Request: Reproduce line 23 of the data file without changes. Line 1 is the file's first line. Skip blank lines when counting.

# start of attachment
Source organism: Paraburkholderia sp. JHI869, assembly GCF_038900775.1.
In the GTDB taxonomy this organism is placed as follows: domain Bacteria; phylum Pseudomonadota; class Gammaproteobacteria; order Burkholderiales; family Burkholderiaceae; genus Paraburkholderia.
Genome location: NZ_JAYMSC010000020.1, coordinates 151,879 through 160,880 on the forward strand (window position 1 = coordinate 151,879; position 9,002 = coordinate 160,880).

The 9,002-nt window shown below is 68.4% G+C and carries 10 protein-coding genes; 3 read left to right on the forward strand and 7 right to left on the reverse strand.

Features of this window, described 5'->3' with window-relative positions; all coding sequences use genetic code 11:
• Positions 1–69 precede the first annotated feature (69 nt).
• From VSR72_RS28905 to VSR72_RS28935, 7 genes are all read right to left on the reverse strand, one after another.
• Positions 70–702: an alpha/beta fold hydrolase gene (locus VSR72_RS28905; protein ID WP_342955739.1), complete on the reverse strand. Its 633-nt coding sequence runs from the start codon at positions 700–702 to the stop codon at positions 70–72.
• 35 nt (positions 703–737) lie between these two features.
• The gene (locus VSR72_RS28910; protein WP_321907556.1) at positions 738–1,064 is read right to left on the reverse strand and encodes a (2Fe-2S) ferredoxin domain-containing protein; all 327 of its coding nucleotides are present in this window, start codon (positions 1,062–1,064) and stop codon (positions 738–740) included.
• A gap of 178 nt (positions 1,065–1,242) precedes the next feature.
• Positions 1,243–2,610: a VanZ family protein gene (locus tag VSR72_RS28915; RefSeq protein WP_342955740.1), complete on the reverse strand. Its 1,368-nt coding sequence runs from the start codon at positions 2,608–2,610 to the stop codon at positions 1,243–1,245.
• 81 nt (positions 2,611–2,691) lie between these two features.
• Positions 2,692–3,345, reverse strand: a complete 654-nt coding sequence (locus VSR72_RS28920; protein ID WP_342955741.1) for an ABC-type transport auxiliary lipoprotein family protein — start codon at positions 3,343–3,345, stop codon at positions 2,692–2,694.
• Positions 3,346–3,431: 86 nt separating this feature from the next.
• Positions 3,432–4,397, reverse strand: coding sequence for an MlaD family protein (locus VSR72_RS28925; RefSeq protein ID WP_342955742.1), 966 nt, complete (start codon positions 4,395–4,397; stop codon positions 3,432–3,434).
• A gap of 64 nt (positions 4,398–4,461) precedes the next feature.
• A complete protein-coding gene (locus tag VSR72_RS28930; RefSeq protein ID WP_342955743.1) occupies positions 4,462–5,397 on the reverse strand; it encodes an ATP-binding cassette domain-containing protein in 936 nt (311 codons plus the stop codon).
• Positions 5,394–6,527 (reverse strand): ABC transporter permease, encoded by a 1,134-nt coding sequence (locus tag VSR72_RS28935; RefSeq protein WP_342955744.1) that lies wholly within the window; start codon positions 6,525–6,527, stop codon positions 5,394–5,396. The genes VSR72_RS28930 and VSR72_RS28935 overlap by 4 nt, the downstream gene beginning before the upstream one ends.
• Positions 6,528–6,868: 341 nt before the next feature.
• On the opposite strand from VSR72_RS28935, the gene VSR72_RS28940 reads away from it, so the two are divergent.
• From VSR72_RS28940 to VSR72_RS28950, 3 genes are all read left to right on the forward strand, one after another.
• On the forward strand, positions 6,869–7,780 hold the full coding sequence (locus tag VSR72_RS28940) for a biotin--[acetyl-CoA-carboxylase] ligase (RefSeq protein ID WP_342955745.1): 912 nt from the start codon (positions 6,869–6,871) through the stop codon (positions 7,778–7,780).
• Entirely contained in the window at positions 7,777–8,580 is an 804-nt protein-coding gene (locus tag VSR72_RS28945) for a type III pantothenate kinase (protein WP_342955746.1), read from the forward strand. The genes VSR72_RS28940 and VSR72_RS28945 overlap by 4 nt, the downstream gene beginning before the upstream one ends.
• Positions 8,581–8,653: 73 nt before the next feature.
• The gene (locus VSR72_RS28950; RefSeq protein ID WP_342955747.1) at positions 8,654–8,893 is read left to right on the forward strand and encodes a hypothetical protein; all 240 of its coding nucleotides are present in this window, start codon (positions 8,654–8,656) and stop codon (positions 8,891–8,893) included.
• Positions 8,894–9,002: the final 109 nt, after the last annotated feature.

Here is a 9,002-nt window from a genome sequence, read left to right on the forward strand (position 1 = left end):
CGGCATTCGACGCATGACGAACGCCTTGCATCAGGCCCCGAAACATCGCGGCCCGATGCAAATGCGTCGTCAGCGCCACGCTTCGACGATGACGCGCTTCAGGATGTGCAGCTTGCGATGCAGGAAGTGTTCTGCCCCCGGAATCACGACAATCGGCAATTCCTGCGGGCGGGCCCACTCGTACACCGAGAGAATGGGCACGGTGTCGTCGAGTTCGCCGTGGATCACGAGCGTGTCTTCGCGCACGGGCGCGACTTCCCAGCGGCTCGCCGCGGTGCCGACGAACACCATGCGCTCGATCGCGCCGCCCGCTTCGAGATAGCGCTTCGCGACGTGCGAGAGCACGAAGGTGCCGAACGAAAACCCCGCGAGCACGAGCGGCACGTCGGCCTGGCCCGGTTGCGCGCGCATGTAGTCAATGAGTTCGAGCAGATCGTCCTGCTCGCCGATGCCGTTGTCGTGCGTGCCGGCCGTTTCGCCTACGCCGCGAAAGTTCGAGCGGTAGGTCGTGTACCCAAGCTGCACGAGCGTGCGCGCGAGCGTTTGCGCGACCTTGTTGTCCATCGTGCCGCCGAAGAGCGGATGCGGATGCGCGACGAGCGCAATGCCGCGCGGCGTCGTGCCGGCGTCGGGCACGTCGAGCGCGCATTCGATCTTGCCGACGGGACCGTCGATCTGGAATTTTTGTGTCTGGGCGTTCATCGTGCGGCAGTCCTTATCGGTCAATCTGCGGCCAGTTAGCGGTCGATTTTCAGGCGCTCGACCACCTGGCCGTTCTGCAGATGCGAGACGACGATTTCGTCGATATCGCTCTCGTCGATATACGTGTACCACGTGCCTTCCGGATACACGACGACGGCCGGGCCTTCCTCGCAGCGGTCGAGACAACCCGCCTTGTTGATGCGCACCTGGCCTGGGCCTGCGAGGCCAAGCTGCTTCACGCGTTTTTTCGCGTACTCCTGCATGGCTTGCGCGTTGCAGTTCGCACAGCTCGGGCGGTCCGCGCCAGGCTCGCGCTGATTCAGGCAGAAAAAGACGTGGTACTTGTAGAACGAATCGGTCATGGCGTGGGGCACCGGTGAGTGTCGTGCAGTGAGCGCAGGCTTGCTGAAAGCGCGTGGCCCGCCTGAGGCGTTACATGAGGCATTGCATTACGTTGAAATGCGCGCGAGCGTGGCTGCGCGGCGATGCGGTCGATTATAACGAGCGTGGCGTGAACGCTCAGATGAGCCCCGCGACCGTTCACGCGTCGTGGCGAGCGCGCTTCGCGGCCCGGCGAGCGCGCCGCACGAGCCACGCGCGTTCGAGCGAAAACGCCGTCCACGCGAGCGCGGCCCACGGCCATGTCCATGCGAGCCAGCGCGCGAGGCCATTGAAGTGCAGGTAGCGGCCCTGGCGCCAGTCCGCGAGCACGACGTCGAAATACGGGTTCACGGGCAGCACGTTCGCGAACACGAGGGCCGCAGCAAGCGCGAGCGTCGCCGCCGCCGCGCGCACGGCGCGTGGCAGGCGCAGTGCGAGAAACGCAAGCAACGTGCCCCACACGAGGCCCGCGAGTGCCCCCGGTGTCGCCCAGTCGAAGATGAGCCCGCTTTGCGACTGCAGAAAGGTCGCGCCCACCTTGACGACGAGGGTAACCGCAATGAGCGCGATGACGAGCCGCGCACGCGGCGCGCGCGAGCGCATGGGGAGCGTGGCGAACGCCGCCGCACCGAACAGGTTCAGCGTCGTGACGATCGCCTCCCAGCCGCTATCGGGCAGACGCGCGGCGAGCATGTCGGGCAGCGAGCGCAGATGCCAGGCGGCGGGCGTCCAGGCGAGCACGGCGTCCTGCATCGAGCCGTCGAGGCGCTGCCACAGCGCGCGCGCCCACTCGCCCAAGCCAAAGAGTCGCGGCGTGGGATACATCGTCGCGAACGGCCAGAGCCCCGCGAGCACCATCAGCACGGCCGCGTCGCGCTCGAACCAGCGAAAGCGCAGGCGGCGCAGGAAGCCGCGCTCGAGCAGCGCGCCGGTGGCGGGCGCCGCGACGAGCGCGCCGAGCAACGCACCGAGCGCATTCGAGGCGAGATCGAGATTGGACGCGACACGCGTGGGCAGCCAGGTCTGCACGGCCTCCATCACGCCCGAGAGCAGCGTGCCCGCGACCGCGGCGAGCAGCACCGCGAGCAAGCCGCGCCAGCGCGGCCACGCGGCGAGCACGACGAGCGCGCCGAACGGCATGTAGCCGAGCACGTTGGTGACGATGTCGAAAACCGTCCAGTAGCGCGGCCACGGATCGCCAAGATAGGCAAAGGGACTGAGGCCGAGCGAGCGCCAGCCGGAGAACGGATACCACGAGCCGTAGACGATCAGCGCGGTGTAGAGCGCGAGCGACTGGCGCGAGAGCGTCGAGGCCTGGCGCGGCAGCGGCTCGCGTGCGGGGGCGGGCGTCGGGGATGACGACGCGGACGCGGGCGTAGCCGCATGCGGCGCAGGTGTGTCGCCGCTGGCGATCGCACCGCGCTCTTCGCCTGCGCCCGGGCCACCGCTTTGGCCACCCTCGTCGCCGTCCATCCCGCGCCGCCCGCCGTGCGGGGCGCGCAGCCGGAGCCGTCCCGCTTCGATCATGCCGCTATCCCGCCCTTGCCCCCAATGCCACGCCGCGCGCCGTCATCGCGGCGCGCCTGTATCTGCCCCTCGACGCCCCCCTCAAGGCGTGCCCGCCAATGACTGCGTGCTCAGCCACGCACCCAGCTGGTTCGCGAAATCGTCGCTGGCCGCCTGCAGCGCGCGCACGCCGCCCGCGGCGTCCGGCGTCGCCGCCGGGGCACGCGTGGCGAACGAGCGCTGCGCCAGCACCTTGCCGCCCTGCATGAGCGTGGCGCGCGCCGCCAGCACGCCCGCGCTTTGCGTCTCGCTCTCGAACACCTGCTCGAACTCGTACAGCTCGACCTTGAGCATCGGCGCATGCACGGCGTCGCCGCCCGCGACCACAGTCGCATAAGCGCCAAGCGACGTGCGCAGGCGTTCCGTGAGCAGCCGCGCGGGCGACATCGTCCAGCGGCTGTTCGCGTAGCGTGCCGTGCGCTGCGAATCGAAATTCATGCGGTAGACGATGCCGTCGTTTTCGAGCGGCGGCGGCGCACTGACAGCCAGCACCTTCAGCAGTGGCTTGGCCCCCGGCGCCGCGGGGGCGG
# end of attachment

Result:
• On the forward strand, positions 6,869–7,780 hold the full coding sequence (locus tag VSR72_RS28940) for a biotin--[acetyl-CoA-carboxylase] ligase (RefSeq protein ID WP_342955745.1): 912 nt from the start codon (positions 6,869–6,871) through the stop codon (positions 7,778–7,780).